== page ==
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FRANCIS WILLIAM PITT GREENWOOD was born Boston, February 5, 1797, was graduated at Harvard College in 1814, and settled in 1818 as pastor over the New South Church, in Boston. But he was soon obliged to leave this post of duty, on account of his failing health. In 1824 he was settled as colleague to the late Dr. Freeman, over the church worshiping in King's Chapel. He died August 2, 1843. He was a man of rare purity of life, who preached the gospel by his works as well as his words. His manner in the pulpit was simple, impressive, and winning; and his sermons were deeply imbued with true religious feeling. His style was beautifully transparent and graceful, revealing a poetical imagination under the control of a pure taste. He was a frequent contributor to the “ North American Review” and the “Christian Examiner,” and for a time was one of the editors of the latter periodical. A volume entitled “Sermons of Consolation " appeared during his lifetime, and a selection from his sermons, with an introductory memoir, was published after his death.

Dr. Greenwood was an attentive student of natural history, and was an accurate observer of nature, with remarkable powers of description. Some of his lighter productions, contributed to the gist annuals of the day, have great merit as vivid and picturesque delineations of natural scenes and objects. The following extract is from one of his sermons.


E receive such repeated intimations of decay in

the world through which we are passing, — decline and change and loss follow decline and change and loss in such rapid succession, — that we can almost catch the sound of universal wasting, and hear the work of desolation going on busily around us. “The mountain falling cometh to naught, and the rock is removed out of his place. The waters wear the stones, the things which grow out of the dust of the earth are washed away, and the hope of man is destroyed."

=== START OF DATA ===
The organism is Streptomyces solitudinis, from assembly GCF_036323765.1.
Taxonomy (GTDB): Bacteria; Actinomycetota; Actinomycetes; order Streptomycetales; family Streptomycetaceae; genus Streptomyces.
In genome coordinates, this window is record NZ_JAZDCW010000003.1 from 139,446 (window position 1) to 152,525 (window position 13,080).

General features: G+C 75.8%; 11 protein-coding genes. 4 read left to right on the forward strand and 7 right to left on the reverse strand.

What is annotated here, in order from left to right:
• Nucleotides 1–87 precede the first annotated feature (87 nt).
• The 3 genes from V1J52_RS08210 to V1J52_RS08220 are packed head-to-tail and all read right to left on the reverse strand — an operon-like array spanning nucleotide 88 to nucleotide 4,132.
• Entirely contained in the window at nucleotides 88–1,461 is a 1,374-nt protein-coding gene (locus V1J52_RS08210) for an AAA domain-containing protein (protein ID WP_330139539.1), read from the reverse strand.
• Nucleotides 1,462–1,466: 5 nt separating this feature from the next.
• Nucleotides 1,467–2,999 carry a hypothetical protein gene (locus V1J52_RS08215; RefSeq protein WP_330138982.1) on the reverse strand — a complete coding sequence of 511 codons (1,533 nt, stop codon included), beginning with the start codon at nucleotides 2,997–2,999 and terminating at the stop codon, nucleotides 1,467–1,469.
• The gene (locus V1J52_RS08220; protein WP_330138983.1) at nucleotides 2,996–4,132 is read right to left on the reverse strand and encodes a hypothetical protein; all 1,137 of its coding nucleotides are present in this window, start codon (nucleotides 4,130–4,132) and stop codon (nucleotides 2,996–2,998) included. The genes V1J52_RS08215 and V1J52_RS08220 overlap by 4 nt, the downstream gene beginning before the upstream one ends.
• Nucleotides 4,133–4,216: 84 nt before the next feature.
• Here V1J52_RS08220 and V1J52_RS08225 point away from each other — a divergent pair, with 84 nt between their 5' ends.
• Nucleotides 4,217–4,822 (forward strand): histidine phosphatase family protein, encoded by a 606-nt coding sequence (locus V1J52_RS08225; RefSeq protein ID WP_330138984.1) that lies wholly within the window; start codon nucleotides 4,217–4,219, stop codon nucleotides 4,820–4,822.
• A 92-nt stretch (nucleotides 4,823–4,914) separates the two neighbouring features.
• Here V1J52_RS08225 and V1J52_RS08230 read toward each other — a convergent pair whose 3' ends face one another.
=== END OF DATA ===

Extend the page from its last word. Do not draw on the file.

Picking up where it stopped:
Conscious of our own instability, we look about for something to rest on; but we look in vain. The heavens and the earth had a beginning, and they will have an end. The face of the world is changing daily and hourly. All animated things grow old and die. The rocks crumble, the trees fall, the leaves fade, and the grass withers. The clouds are flying, and the waters are flowing, away from us.

The firmest works of man, too, are gradually giving way. The ivy clings to the moldering tower, the brier hangs out from the shattered window, and the wall-flower springs from the disjointed stones. The founders of these perishable works have shared the same fate, long ago. If we look back to the days of our ancestors, to the men as well as the dwellings of former times, they become immediately associated in our imaginations, and only make the feeling of instability stronger and deeper than before.

In the spacious domes which once held our fathers, the serpent hisses and the wild bird screams. The halls which once were crowded with all that taste and science and labor could procure, which resounded with melody and were lighted up with beauty, are buried by their own ruins, mocked by their own desolation. The voice of merriment and of wailing, the steps of the busy and the idle, have ceased in the deserted courts, and the weeds choke the entrances, and the long grass waves upon the hearthstone. The works of art, the forming hand, the tombs, the very ashes they contained, are all gone.